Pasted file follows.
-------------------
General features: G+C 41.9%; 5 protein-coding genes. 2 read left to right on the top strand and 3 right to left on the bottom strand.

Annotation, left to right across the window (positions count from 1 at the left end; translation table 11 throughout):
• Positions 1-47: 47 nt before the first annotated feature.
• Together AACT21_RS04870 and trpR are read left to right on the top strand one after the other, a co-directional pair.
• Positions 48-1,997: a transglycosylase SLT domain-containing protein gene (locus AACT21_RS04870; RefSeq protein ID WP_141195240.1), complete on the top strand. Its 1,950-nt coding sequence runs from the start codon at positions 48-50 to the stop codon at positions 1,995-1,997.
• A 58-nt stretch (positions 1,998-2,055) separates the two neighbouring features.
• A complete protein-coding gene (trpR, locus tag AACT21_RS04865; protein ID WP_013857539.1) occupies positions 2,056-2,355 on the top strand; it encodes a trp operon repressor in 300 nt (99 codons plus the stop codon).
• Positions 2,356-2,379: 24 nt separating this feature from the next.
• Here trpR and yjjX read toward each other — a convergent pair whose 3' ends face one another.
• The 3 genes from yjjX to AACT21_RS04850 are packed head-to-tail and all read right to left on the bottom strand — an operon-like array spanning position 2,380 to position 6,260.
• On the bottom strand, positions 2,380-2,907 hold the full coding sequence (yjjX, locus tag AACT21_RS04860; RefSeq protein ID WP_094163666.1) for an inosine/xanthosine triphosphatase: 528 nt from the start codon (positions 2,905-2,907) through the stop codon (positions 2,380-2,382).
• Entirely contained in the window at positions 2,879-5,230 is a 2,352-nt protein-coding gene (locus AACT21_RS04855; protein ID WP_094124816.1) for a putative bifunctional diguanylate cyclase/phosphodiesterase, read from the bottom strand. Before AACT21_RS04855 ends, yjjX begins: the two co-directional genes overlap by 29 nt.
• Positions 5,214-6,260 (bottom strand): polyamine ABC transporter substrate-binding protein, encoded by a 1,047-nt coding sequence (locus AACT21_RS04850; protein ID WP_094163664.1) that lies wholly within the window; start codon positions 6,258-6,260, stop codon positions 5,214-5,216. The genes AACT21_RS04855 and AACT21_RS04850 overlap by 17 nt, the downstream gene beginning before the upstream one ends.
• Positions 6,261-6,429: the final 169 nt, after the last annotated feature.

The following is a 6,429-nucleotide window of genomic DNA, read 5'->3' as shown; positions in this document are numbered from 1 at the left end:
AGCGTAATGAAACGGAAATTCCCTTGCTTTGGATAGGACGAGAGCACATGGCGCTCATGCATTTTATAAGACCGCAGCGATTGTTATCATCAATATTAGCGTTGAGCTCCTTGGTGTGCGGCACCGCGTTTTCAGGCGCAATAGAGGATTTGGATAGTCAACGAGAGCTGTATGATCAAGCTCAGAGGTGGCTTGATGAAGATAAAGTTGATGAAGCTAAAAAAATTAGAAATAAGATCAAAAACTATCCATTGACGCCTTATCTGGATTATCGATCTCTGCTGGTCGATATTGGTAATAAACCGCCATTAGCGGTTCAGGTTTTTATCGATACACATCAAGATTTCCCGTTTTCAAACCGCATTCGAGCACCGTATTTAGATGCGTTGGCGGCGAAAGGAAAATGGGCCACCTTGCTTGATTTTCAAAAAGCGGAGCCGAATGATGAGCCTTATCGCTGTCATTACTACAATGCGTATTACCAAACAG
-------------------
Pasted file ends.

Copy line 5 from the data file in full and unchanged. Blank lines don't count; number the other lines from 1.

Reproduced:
• Positions 48-1,997: a transglycosylase SLT domain-containing protein gene (locus AACT21_RS04870; RefSeq protein ID WP_141195240.1), complete on the top strand. Its 1,950-nt coding sequence runs from the start codon at positions 48-50 to the stop codon at positions 1,995-1,997.